Once you’ve placed the practice in the context of its time and place, the next step is to look at who is taking part in it. Is it something that only happens in royal courts and prestigious institutions? Is it an old widow that lives in a shack in the countryside? Is it a common practice that a lot of people take part in? Or is it done by one or just a few people, in secret, hidden from the majority? If someone talked about it in church, would there be gasps or nods?

Answering these questions should give you a good idea of the practice you’re scrutinizing. As a general rule, you can break it down by major periods in history:


c. 4,000 BC – c. 700 AD

Before christianity became the dominant religion. Ancient Egypt and Greece, followed by the Roman Empire, are the most significant sources in this time. Unless it’s a mystery cult, most things from this period are essentially regular religions and/or folk practices. Mystery cults fit the technical definition of “occult” but really are their own thing altogether. A lot of later traditions say that their material dates to this period of time but most all of them are contemporaneous to these claims.


c. 700 AD – c. 1250 AD

The Islamic Golden Age. I talk a little bit about this in a history tangent on the Alchemy page.


c. 1250 AD – c. late 1600s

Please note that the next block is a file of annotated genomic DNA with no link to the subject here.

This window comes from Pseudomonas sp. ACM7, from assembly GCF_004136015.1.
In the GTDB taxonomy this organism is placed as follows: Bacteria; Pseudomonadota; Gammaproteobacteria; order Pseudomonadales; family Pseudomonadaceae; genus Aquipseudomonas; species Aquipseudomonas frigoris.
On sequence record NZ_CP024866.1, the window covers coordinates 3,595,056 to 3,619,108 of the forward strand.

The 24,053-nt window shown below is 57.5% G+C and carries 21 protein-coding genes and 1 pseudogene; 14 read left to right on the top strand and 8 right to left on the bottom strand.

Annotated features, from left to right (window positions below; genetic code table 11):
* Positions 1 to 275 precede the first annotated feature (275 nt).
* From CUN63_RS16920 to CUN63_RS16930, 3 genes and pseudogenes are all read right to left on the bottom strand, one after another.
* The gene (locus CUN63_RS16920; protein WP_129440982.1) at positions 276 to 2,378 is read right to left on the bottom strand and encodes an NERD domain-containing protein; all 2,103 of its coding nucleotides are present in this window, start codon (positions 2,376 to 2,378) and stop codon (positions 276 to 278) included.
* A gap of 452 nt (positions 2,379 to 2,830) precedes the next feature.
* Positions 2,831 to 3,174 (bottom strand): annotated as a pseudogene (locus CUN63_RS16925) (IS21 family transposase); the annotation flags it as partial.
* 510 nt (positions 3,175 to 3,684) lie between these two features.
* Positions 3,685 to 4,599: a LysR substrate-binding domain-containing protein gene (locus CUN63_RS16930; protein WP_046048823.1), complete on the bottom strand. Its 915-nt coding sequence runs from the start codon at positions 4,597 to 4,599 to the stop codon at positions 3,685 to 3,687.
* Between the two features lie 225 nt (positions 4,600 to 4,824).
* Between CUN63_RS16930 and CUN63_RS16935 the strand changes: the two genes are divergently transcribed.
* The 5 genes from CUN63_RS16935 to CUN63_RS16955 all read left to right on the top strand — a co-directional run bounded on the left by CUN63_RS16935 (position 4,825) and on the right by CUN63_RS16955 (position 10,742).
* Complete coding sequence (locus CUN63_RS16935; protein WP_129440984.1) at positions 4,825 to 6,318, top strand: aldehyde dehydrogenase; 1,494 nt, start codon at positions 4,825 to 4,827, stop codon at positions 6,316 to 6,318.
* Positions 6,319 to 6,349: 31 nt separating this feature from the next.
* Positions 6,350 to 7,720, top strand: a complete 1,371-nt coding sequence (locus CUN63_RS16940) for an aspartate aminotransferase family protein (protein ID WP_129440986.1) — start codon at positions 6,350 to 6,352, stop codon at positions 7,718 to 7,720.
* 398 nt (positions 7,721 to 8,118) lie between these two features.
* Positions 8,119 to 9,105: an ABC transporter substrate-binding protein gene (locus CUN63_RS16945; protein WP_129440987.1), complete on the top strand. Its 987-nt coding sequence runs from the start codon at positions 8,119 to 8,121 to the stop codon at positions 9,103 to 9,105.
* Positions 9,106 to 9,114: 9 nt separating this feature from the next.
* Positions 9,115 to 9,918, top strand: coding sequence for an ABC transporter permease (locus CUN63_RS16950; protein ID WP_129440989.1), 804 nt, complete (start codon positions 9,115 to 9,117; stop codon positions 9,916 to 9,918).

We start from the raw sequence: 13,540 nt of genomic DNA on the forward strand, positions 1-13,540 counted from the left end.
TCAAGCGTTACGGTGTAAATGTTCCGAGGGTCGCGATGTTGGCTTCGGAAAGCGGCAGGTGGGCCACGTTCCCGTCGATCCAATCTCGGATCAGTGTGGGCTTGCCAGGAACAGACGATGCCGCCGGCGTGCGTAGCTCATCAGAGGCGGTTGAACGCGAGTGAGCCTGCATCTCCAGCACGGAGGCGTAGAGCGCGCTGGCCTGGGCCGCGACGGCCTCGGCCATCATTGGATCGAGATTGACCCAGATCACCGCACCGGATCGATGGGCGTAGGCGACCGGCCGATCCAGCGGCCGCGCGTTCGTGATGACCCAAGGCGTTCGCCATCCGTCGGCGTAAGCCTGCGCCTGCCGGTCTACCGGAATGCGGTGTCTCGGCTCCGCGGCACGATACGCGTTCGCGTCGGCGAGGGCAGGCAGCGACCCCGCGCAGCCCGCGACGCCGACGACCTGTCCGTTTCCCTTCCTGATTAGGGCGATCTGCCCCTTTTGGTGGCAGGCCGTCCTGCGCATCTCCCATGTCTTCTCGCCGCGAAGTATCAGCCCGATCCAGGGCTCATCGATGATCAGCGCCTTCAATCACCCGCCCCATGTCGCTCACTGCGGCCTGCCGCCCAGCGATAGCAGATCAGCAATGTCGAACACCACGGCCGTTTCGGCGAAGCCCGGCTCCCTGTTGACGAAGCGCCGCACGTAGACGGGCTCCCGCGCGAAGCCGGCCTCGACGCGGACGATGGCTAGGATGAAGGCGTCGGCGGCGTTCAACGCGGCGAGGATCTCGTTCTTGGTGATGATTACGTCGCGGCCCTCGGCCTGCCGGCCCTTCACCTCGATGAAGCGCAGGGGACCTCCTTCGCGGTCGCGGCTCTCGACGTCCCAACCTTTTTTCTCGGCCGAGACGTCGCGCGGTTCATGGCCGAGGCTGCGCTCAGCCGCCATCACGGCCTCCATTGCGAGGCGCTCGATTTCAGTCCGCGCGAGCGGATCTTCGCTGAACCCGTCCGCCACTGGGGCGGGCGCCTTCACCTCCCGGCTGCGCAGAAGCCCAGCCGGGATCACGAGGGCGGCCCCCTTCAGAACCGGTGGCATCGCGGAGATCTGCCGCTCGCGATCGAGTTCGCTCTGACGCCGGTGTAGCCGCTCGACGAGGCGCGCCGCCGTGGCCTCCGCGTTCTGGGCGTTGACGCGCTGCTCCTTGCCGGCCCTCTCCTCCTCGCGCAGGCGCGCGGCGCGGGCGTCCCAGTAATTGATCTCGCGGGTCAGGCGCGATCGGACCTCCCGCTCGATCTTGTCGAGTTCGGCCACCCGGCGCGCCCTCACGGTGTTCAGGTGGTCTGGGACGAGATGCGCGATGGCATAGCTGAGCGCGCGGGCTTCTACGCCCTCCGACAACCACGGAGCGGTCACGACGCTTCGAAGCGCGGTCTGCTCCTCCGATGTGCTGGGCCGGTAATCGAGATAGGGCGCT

Christianity up until the Enlightenment. The Middle Ages set the foundation for the occult “Golden Age” of the Renaissance. If it was something that you would be burnt at the stake for doing, it was either a local folk tradition the Church wasn’t on board with or you had a slightly different theological viewpoint (see for example, the Cathars, a Gnostic based sect) and you were branded a heretic. If you were rich or nobility you could get away with a lot more controversial practices as long as you made assurances you were on the right side with the Church.


17th and 18th centuries

The Enlightenment. Most occult and esoteric practices die down or go underground.


Circa 1840s

The Spiritualism movement begins. At first, this movement was focused on contacting the dead. As it grew, it became a sort of occult revival culminating with the likes of Madame Blavatsky and Aleister Crowley. This is when the modern usage of the term “occult” begins. Now that individuals aren’t as likely to be accused of heresy and burned at the stake and the prevailing culture isn’t obsessed with pure rationality, esoteric and occult practices start to come out of the dark and into mainstream culture. Neopaganism, the revival of pre-Christian practices largely based in ethnic and culture groups, is also starting to gain popularity.


Circa 1940s-60s

Wicca begins with Gerald Gardner and grows into a prominent movement. The Church of Satan is founded in California in the late 60s.



The “New Age” brings a significant amount of eastern influence into western esoteric practices and culture. This occurs alongside a glut of cults, new religious movements, communes, and a general explosion of counter-culture practices. A lot of people claim to know a lot of things in this age; most of them are making it up as they go along (which, to be fair, is true of any point in human history).



Our current age is seeing renewed interest in alternative spiritualities in mainstream and academic culture.